Robert Kaestner, Engy Ziedan, 26 September 2019

Since 1999, the US has experienced a three-fold rise in opioid prescriptions, a four-fold rise in prescription opioid-related mortality, and a ten-fold rise in non-prescription opioid deaths. In response, many states have enacted laws to monitor opioid-prescribing behaviour. This column finds little evidence that such laws have had significant effects on wellbeing or mortality. Recognising the grave risks associated with prescription opioids, the column also considers their benefits: the reduction in pain and consequent salutary effects associated with responsibly used prescription opioids. 

Carolina Lopez, Anja Sautmann, Simone Schaner, 29 January 2019

Healthcare systems around the world battle high rates of overtreatment. This column investigates the role of patient demand in this, using a randomised evaluation of malaria treatment at public health clinics in Mali. It finds no evidence of doctors attempting to increase treatment rates or intensity, instead heightened demand from patients sometimes pressured doctors into going against their own professional judgement and writing a prescription anyway. In such situations, interventions that make it easier for doctors to resist patient demands could help sustain subsidies and reduce overtreatment.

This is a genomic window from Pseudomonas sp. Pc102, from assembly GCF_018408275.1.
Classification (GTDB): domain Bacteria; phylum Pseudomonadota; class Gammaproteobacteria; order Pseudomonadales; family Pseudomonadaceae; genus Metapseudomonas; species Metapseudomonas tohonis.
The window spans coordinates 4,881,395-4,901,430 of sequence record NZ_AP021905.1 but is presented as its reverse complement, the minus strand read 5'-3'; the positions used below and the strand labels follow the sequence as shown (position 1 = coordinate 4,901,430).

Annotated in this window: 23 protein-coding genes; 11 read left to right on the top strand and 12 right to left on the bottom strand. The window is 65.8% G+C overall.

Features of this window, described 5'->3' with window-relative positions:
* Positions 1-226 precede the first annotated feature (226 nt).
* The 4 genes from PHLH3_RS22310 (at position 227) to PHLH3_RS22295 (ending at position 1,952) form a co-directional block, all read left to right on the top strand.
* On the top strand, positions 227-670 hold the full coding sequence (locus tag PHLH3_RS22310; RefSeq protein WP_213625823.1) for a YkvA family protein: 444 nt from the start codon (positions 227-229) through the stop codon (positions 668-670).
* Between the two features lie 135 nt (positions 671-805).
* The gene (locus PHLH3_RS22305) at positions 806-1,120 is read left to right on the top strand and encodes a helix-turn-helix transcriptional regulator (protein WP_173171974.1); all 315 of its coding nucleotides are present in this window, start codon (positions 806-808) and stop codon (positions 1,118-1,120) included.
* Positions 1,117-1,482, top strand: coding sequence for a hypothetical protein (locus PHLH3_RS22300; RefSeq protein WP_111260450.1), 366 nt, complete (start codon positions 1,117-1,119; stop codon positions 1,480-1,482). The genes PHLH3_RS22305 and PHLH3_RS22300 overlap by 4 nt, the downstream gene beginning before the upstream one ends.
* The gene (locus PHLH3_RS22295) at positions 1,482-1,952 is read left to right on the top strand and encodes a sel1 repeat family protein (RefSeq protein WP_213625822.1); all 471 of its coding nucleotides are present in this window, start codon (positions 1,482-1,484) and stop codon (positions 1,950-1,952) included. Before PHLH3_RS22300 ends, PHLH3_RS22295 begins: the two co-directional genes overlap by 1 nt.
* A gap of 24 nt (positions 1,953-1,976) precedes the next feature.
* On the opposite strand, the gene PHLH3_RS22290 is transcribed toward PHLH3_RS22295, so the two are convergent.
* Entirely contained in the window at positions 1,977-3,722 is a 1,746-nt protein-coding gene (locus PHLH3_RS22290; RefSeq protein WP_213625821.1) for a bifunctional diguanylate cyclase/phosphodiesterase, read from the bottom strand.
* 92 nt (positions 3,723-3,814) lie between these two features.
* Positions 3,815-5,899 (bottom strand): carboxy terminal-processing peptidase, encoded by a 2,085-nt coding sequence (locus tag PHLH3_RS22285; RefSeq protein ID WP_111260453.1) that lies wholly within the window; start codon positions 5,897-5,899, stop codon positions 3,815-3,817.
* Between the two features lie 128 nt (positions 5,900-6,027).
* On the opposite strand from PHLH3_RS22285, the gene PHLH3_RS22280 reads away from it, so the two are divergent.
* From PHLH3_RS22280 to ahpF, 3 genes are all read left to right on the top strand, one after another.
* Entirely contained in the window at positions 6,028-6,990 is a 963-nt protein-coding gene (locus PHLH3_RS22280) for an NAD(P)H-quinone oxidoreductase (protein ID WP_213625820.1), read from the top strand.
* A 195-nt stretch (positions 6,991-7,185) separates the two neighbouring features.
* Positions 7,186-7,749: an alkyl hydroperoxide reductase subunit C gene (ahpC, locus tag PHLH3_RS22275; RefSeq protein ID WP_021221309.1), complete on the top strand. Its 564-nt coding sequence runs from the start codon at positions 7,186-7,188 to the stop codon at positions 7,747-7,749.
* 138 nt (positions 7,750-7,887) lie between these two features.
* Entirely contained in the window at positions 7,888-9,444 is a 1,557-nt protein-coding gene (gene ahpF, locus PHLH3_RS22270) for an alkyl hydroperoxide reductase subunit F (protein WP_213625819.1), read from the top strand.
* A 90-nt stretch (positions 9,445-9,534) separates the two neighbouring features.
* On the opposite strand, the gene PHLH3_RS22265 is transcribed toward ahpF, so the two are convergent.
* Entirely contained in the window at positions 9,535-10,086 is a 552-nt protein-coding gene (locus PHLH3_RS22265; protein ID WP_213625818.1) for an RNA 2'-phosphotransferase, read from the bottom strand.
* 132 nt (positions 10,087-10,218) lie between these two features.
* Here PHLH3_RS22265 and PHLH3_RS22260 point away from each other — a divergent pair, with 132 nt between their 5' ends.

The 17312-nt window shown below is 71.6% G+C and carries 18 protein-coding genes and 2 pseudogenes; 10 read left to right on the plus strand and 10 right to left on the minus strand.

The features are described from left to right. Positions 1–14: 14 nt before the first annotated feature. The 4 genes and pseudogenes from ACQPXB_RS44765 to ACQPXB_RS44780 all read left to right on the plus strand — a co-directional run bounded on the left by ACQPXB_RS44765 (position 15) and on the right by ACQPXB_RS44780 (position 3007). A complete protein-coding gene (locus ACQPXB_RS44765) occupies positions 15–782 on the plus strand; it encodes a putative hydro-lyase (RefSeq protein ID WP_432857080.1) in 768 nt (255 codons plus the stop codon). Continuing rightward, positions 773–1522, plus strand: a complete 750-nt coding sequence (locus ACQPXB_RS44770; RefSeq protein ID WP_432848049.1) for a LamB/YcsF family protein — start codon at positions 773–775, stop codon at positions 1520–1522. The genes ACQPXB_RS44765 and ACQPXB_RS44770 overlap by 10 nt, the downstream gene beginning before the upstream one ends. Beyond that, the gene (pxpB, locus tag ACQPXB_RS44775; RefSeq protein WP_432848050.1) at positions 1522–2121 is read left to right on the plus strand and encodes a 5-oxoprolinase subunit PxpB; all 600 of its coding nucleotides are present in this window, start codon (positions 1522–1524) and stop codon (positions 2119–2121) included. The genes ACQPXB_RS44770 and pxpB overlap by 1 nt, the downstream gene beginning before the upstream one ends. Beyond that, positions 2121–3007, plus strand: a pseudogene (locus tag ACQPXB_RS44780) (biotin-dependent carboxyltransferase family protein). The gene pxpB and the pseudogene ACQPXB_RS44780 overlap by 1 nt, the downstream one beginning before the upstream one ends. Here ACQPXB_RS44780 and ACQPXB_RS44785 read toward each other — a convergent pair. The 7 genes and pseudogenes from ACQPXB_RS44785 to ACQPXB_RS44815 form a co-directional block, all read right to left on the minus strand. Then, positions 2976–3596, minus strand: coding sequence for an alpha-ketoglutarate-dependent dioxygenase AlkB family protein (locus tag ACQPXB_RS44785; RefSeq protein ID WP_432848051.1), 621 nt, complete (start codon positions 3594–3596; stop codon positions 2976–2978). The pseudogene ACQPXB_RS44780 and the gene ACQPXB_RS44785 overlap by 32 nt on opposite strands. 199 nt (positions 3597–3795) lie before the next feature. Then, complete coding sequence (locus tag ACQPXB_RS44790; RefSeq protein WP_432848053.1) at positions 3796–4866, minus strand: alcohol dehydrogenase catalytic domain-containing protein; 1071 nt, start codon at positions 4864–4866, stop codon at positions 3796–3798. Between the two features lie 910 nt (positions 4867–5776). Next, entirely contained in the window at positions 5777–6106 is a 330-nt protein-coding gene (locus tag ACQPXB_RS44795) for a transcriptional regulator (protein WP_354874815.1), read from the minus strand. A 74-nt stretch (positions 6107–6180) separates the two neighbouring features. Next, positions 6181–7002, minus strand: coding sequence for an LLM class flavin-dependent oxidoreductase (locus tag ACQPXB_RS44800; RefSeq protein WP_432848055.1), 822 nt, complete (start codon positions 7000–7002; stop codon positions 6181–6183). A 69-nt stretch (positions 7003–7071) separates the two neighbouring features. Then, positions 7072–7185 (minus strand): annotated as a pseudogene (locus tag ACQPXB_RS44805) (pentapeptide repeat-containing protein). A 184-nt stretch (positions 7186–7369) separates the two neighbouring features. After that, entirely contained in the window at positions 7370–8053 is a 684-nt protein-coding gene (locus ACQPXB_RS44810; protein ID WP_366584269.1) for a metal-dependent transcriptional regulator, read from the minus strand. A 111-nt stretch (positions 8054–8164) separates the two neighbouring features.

Tomas Philipson , Eric Sun, 03 January 2008

From an economic perspective, two critical issues are the speed-safety tradeoff in drug approval and the overlap of regulation and product liability. Research on the US experience suggests that regulatory agencies have historically erred on the “safety” side of the speed-safety balance and there would be gains from better integration of government regulation and product liability laws.

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